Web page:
By Joy Chakravarty
Takumi Kanaya
has showed once again why he is widely considered as the heir apparent to Hideki Matsuyama as the next superstar of Japanese golf.

After an agonising wait of more than 10 minutes on the 1st tee as early-morning mist hugged the fairways, the former amateur world No1 started his maiden European Tour round with birdies on his first two holes.

He then overcame a stutter, four bogeys in five holes from the 5th, with a brilliant return to the clubhouse played in four-under par 33 to sign for a two-under 70.

Kanaya is one of the tournament invitees this year, continuing the OMEGA Dubai Desert Classic’s tradition of featuring some of the finest young names in the game each year.

The 22-year-old from Hiroshima possesses a stupendous CV. He first served notice by finishing second in the 2017 Japan Open, a tournament that is regarded by many as tougher than the U.S. Open given how the golf course is set up for the week.

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Kanaya turned professional in October last year after playing in the U.S. Open and also featured in the Masters and the Open Championship in 2019 by virtue of winning the 2018 Asia-Pacific Amateur Championship. He also won a title on the Japan Golf Tour (the 2020 Mitsui Sumitomo Visa Taiheiyo Masters) as an amateur and was awarded the 2020 Mark McCormack Medal for occupying the No1 spot on the World Amateur Golf Rankings for 55 weeks.

Within five weeks of joining the paid ranks, Kanaya won the flagship event of the Japan Golf Tour – the Dunlop Phoenix Open – and has made rapid strides to rise to 124th in the Official World Golf Ranking (OWGR).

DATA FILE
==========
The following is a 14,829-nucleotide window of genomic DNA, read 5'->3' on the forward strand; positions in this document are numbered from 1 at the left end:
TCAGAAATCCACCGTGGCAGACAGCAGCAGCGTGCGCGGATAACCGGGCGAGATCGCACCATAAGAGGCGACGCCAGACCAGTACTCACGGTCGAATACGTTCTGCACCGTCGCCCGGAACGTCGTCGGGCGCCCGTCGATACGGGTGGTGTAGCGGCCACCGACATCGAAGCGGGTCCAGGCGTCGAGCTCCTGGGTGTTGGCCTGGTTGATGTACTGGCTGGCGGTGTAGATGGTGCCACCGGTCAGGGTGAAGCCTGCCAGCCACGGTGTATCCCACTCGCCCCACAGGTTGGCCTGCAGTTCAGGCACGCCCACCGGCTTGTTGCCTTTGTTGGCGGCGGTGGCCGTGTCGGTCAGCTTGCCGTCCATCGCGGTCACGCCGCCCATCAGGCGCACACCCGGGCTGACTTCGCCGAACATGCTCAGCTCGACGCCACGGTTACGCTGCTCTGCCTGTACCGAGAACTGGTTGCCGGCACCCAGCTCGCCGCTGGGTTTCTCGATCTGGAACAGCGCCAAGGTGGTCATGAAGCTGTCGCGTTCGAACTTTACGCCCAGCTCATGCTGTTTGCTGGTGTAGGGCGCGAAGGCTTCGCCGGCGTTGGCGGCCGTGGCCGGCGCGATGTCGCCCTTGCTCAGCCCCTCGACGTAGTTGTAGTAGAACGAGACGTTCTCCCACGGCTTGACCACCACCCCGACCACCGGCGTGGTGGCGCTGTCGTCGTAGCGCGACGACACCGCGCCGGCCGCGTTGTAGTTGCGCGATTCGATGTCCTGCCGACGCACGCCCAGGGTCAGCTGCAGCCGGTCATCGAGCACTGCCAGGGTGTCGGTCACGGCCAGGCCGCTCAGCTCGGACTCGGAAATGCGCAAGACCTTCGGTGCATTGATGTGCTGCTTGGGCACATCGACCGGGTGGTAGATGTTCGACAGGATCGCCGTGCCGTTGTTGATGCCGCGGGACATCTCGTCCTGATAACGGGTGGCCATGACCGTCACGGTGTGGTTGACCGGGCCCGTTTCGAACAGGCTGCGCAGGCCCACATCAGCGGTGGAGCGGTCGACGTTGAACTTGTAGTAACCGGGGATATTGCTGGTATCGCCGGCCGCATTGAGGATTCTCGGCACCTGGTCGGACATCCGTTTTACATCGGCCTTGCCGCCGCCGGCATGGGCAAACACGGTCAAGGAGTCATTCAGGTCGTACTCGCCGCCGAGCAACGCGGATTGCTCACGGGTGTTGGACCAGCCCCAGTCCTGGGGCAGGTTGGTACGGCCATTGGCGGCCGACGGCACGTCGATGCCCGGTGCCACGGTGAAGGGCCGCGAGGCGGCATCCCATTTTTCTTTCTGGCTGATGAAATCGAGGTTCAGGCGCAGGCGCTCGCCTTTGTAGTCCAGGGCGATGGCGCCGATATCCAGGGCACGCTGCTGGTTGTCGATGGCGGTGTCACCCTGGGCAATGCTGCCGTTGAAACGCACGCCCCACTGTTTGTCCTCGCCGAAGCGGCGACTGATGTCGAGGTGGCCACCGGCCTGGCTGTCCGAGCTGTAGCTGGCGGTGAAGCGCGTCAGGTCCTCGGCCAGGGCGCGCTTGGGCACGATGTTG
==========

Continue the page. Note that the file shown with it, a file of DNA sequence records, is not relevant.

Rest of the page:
“I am happy with the start. It looked like things were getting out of my hands in the middle but I am proud of the way I pulled it back,” said Kanaya, who is graduating from Tohoku Fukushi University in March this year. His idol and go-to person for golf and life advise, Matsuyama, is also an alumni there.

“I am very thankful to the Omega Dubai Desert Classic for giving me an invite. I am also playing in Saudi Arabia next week, and then there will be a big gap as I will wait for the JGTO Tour to start in April. So, it is very important for me to do well this week.

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“My immediate goal is to break into the top-100 of the world rankings so that I get to play in the PGA Championship later this year. That’s the only major that I have not played so far in my career, so that would be nice. Of course, if I get into the top-50 somehow before April and make it to Augusta National, that won’t be too bad either.”

His first trip to Dubai has been a bit of a disappointment, but that has nothing to do with his performance on the golf course.

“I had heard so much about Dubai and I wanted to go and see a few places. However, we are in a bubble and we cannot even step out of the hotel. It’s a bit of shame and hopefully, I can come back when things are normal,” said Kanaya.

Iron play and putting are the strongest part of Kanaya’s game but even they could not help him recover from errant drives in the middle of the round.

“I drove very poorly in that stretch. I was in the left rough on the 5th, then right rough in the 6th, then in the right desert on the 8th and right rough on the 9th…all with my drives. The lie on 5th was so bad that I needed to chip out safely,” explained Kanaya, who trains with Australian Gareth Jones, Japan’s National Team coach.

“Thankfully, I managed to sort out my issues with the driver on the back nine. Hopefully, I can do even better tomorrow and get into contention by Sunday afternoon.”

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